Most of the province received some moisture over the last week, including some of the drier areas in the southwest.

The rain delayed some field work for producers trying to wrap up seeding.

Precipitation ranged from trace amounts up to 54 mm in the Dinsmore area and 64 mm around Glenavon.

Heavy rain and winds also resulted in reports of hail and localized flooding in some areas.

Crops Extension Specialist Sara Tetland says the rain has helped to improve moisture conditions.

Cropland topsoil moisture is rated as seven per cent surplus, 78 per cent adequate, 14 per cent short, and one per cent very short. Hay and pasture land topsoil moisture is rated as five per cent surplus, 75 per cent adequate, 17 per cent short and three per cent very short. 

Moisture conditions improved slightly in the West Central part of the province where cropland topsoil moisture is rated as two per cent surplus, 67 per cent adequate, 27 per cent short, and four per cent very short. Hay and pasture land topsoil moisture is rated as 55 per cent adequate, 39 per cent short and six per cent very short.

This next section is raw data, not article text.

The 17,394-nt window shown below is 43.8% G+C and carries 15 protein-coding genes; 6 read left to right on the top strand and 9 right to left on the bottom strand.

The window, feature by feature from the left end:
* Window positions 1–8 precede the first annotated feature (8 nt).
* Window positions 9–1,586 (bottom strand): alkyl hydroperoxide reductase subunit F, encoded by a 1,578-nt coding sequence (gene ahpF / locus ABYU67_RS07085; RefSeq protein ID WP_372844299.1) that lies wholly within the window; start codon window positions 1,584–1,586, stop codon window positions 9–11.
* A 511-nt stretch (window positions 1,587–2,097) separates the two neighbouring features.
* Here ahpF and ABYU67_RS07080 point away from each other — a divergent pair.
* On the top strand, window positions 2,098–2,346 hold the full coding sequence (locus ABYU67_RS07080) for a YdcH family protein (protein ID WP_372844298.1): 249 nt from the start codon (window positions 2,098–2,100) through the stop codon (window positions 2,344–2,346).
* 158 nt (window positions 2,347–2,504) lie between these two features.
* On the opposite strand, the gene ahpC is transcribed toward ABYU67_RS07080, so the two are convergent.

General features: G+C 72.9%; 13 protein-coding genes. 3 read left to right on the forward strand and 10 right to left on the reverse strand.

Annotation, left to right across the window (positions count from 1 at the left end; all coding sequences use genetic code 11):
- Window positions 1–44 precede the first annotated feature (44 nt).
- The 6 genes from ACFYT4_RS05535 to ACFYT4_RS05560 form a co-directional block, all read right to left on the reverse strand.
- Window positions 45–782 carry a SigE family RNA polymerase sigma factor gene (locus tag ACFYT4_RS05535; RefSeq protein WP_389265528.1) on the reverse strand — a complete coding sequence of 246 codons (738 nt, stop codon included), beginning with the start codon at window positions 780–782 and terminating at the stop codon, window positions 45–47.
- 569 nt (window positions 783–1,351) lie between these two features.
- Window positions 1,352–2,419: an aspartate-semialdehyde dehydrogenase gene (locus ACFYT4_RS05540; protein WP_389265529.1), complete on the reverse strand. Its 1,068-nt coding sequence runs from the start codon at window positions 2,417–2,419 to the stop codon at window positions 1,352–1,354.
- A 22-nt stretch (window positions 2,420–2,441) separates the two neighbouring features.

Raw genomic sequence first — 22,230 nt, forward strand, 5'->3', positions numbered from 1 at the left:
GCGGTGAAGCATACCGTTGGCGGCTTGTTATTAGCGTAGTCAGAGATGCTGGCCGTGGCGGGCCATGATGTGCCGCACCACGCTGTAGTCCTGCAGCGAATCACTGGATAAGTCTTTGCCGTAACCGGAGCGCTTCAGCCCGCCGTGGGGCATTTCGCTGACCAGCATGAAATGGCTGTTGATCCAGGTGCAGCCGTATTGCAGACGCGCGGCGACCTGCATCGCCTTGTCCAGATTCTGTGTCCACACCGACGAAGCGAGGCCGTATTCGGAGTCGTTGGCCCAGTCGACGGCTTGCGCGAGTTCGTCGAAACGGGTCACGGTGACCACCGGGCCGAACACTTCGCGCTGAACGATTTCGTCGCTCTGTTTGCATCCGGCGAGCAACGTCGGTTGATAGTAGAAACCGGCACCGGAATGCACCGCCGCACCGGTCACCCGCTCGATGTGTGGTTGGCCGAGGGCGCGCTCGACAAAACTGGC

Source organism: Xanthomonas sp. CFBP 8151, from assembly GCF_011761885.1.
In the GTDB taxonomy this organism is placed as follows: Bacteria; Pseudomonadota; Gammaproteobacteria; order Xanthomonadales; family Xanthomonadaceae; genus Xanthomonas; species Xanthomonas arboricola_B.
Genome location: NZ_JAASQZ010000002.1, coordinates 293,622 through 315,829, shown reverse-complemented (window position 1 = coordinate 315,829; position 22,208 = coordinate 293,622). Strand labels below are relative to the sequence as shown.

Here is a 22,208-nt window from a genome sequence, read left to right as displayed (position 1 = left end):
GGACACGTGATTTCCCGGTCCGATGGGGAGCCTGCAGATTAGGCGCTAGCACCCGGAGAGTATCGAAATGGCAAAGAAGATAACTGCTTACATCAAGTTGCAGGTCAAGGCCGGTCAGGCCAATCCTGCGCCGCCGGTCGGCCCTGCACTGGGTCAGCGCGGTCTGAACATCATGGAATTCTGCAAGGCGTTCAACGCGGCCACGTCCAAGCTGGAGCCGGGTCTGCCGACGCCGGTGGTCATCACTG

Rain delayed some seeding activity but overall  96 per cent of the provincial crop is in the ground. 

Producers in the west-central region have 99 per cent of the crop in, seeding is 98 per cent complete in the northeast and northwest regions, 96 per cent in the southwest, and 94 per cent in the east-central and southeast regions. 

Tetland points out that while some crops have experienced heat and drought stress, overall crop development is progressing.

"Thirty-one per cent of the fall cereal crops in the jointing stage, 26 per cent are in the shot blade stage and 12 per cent are in the heading stage, while 46 per cent of the spring cereals are emerging and 40 per cent are tillering, 42 per cent of the canola is emerging and 42 per cent is in the seedling stage, along with 34 per cent of flax being in the seedling stage. Forty-nine per cent of pulse crops are emerging and 43 per cent are in the vegetative stage."

This week's crop report showed reports of insect damage caused by grasshoppers and flea beetles, as well as gophers.

Grasshopper development is ahead of normal with numbers starting to increase in the drier areas of the province mainly the southwest and west central side of the province.

Producers are reminded to keep the economic threshold damage for insects in mind when scouting the crops